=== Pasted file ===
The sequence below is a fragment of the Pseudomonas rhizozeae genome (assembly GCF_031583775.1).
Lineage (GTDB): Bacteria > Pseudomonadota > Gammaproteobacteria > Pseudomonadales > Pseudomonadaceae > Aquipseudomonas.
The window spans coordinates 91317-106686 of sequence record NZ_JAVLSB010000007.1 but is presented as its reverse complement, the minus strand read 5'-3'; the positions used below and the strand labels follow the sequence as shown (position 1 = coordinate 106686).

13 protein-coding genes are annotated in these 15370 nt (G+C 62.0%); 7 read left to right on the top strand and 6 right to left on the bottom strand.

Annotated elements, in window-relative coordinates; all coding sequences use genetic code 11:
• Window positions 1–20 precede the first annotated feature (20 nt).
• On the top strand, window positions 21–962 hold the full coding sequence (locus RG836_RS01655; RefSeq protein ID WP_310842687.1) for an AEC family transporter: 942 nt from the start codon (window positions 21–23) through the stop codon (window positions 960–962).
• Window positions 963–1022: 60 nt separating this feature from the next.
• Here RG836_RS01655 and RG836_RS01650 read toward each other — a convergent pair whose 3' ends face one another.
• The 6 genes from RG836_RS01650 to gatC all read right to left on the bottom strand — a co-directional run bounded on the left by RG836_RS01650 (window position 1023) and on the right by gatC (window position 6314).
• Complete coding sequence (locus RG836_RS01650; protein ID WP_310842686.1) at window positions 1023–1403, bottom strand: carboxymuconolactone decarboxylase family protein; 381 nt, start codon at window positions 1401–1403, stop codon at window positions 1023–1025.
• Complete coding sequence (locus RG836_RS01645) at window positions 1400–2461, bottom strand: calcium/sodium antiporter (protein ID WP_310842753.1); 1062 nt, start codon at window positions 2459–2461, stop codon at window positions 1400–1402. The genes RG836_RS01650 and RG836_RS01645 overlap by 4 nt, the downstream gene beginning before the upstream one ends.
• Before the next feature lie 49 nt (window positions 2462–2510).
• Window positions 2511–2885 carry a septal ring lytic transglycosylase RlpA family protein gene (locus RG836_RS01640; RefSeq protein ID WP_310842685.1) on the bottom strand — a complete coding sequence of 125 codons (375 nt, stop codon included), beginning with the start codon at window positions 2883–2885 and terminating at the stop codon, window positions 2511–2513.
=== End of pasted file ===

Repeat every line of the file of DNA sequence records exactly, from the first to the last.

The sequence below is a fragment of the Pseudomonas rhizozeae genome (assembly GCF_031583775.1).
Lineage (GTDB): Bacteria > Pseudomonadota > Gammaproteobacteria > Pseudomonadales > Pseudomonadaceae > Aquipseudomonas.
The window spans coordinates 91317-106686 of sequence record NZ_JAVLSB010000007.1 but is presented as its reverse complement, the minus strand read 5'-3'; the positions used below and the strand labels follow the sequence as shown (position 1 = coordinate 106686).

13 protein-coding genes are annotated in these 15370 nt (G+C 62.0%); 7 read left to right on the top strand and 6 right to left on the bottom strand.

Annotated elements, in window-relative coordinates; all coding sequences use genetic code 11:
• Window positions 1–20 precede the first annotated feature (20 nt).
• On the top strand, window positions 21–962 hold the full coding sequence (locus RG836_RS01655; RefSeq protein ID WP_310842687.1) for an AEC family transporter: 942 nt from the start codon (window positions 21–23) through the stop codon (window positions 960–962).
• Window positions 963–1022: 60 nt separating this feature from the next.
• Here RG836_RS01655 and RG836_RS01650 read toward each other — a convergent pair whose 3' ends face one another.
• The 6 genes from RG836_RS01650 to gatC all read right to left on the bottom strand — a co-directional run bounded on the left by RG836_RS01650 (window position 1023) and on the right by gatC (window position 6314).
• Complete coding sequence (locus RG836_RS01650; protein ID WP_310842686.1) at window positions 1023–1403, bottom strand: carboxymuconolactone decarboxylase family protein; 381 nt, start codon at window positions 1401–1403, stop codon at window positions 1023–1025.
• Complete coding sequence (locus RG836_RS01645) at window positions 1400–2461, bottom strand: calcium/sodium antiporter (protein ID WP_310842753.1); 1062 nt, start codon at window positions 2459–2461, stop codon at window positions 1400–1402. The genes RG836_RS01650 and RG836_RS01645 overlap by 4 nt, the downstream gene beginning before the upstream one ends.
• Before the next feature lie 49 nt (window positions 2462–2510).
• Window positions 2511–2885 carry a septal ring lytic transglycosylase RlpA family protein gene (locus RG836_RS01640; RefSeq protein ID WP_310842685.1) on the bottom strand — a complete coding sequence of 125 codons (375 nt, stop codon included), beginning with the start codon at window positions 2883–2885 and terminating at the stop codon, window positions 2511–2513.